A document designed to ensure Bristol does not “return to its old ways” in the wake of the pandemic has been published by One City partners.
The “statement of intent”, which is said to be a precursor to the city’s full economic recovery strategy, sets out a collective aim to rebuild in a way that is fairer, more inclusive and sustainable.
The 22-page document highlights disparities in Bristol, which have been exacerbated by the Covid-19 crisis as health inequalities have been inextricably tied to economic and educational ones.
It says: “With 42 areas in the ten per cent most deprived in the UK and six in the most deprived one per cent, the city’s previous success has not reached everyone and has left some communities behind for many years.”
The statement of intent, created by the One City Economy Board with input from other organisations, also says the recovery plan must be informed by the climate strategy and goal of reaching carbon neutrality by 2030.
The One City Economy Board includes representatives from Bristol City Council and Business West, as well as a number of companies, institutions and organisations, including Bristol24/7, Black South West Network and the University of Bristol.
Speaking about the new document, James Durie, chief executive of Bristol Chamber of Commerce and co-chair of the economy board, said: “We are stronger together and this statement helps all partners to start to reimagine Bristol for the better.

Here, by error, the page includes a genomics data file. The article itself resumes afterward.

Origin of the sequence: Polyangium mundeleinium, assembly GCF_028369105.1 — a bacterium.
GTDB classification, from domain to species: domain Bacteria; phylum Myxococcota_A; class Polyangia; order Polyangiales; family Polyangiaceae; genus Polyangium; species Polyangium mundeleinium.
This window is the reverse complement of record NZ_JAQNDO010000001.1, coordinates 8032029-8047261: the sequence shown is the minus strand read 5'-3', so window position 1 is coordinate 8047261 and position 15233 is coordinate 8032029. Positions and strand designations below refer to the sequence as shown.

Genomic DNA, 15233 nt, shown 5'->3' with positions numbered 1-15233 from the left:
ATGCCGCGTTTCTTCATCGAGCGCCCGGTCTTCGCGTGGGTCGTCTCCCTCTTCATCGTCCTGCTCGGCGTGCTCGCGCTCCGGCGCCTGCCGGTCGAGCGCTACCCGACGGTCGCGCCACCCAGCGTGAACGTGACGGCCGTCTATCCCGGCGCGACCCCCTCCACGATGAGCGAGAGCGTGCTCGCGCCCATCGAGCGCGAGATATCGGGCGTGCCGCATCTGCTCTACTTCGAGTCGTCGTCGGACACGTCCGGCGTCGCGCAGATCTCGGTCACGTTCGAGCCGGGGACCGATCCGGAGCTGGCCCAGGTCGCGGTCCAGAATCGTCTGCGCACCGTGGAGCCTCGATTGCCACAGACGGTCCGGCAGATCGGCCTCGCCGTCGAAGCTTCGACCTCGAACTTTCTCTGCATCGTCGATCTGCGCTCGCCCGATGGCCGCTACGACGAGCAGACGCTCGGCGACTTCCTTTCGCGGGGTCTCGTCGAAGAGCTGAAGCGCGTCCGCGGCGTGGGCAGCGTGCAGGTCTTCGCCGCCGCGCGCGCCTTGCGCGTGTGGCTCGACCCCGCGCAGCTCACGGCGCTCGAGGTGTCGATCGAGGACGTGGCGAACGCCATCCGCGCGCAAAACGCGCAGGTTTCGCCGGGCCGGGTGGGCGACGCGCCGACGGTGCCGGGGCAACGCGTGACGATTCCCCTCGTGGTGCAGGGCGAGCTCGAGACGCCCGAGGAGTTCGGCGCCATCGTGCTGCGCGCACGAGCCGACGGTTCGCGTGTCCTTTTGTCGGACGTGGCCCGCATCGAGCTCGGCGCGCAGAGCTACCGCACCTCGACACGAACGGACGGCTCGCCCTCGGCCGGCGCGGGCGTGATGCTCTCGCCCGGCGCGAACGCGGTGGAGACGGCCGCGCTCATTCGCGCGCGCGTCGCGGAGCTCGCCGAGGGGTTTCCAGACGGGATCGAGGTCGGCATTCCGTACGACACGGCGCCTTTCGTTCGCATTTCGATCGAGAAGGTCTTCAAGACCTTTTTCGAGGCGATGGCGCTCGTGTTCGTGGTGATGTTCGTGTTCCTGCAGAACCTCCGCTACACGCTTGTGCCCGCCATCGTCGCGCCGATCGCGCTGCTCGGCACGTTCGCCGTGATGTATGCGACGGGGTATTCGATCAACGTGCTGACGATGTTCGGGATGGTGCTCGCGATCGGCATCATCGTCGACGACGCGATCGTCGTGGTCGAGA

“Whether it’s rebuilding a prosperous and inclusive economy; increasing skills and education; creating safe and healthy communities or delivering effective transport and environmental solutions this statement of intent sets out Bristol’s commitment to shake up the status quo and rebuild our economy to be commercially successful but in a much fairer way than ever before.”
He added that the power of a multi-partner approach and its potential to put Bristol ahead of the game should not be underestimated, describing it as “gold dust in city planning terms”.
Those behind the publication say it follows three months of engagement with the wider city about the challenges and opportunities of the recovery from Covid-19. This will feed into the city’s long term economic recovery plan.
Projects, including Bristol University’s £300m enterprise campus and major upgrade of Temple Meads are highlighted as important to the city’s recovery. It is otherwise light on detail, with the authors stressing it is designed as a statement of intent rather than a comprehensive plan.
The One City partners say they are committed to a recovery aligned with the UN Sustainable Development Goals and are also working with partners to ensure evolving plans complement work being done on a regional and national basis.
They say: “With shrewd government and private investment, partners believe that Bristol has an opportunity to be Europe’s exemplar city for economic inclusion and sustainability.
“To do this requires rethinking how it addresses the systemic injustices that exist in our city systems and rethink how we can meet the ambitious targets needed to respond to climate change.”
Mayor Marvin Rees added: “We are drawing together expertise from our communities, the private sector, academics, the voluntary and social enterprise sectors, the public sector and wider-reaching national and international networks too: together making a full economic renewal plan for Bristol.
“After the pandemic, we face an enormous challenge but together we can reimagine Bristol as a fairer, healthier and even more inclusive and sustainable place than it was before.”
Main photo: Lowie Trevena